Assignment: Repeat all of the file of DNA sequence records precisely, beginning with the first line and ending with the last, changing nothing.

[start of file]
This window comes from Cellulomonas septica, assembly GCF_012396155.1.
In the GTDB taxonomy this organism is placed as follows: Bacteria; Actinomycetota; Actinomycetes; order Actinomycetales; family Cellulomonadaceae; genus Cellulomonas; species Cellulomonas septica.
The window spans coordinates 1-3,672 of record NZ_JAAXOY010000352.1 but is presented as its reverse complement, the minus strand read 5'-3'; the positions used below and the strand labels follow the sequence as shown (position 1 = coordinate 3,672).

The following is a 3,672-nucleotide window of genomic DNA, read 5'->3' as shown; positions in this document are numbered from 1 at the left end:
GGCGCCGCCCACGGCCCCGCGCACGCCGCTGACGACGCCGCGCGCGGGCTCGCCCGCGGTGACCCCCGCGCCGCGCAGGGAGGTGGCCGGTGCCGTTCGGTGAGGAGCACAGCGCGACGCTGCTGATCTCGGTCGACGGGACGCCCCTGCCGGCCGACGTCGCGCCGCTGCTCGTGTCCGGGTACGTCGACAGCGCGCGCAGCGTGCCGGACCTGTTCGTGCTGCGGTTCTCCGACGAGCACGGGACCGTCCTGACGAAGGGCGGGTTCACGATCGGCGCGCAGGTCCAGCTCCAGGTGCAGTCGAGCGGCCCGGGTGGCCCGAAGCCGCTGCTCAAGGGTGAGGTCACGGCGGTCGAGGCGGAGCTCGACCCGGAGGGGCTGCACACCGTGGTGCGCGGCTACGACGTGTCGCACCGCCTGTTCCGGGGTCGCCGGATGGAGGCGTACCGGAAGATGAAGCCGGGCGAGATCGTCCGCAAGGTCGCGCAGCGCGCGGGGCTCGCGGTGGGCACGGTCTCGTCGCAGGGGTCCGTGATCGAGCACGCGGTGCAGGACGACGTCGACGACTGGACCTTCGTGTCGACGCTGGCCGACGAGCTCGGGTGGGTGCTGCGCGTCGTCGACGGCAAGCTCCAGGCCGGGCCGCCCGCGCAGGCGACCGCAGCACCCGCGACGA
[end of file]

This window comes from Cellulomonas septica, assembly GCF_012396155.1.
In the GTDB taxonomy this organism is placed as follows: Bacteria; Actinomycetota; Actinomycetes; order Actinomycetales; family Cellulomonadaceae; genus Cellulomonas; species Cellulomonas septica.
The window spans coordinates 1-3,672 of record NZ_JAAXOY010000352.1 but is presented as its reverse complement, the minus strand read 5'-3'; the positions used below and the strand labels follow the sequence as shown (position 1 = coordinate 3,672).

The following is a 3,672-nucleotide window of genomic DNA, read 5'->3' as shown; positions in this document are numbered from 1 at the left end:
GGCGCCGCCCACGGCCCCGCGCACGCCGCTGACGACGCCGCGCGCGGGCTCGCCCGCGGTGACCCCCGCGCCGCGCAGGGAGGTGGCCGGTGCCGTTCGGTGAGGAGCACAGCGCGACGCTGCTGATCTCGGTCGACGGGACGCCCCTGCCGGCCGACGTCGCGCCGCTGCTCGTGTCCGGGTACGTCGACAGCGCGCGCAGCGTGCCGGACCTGTTCGTGCTGCGGTTCTCCGACGAGCACGGGACCGTCCTGACGAAGGGCGGGTTCACGATCGGCGCGCAGGTCCAGCTCCAGGTGCAGTCGAGCGGCCCGGGTGGCCCGAAGCCGCTGCTCAAGGGTGAGGTCACGGCGGTCGAGGCGGAGCTCGACCCGGAGGGGCTGCACACCGTGGTGCGCGGCTACGACGTGTCGCACCGCCTGTTCCGGGGTCGCCGGATGGAGGCGTACCGGAAGATGAAGCCGGGCGAGATCGTCCGCAAGGTCGCGCAGCGCGCGGGGCTCGCGGTGGGCACGGTCTCGTCGCAGGGGTCCGTGATCGAGCACGCGGTGCAGGACGACGTCGACGACTGGACCTTCGTGTCGACGCTGGCCGACGAGCTCGGGTGGGTGCTGCGCGTCGTCGACGGCAAGCTCCAGGCCGGGCCGCCCGCGCAGGCGACCGCAGCACCCGCGACGA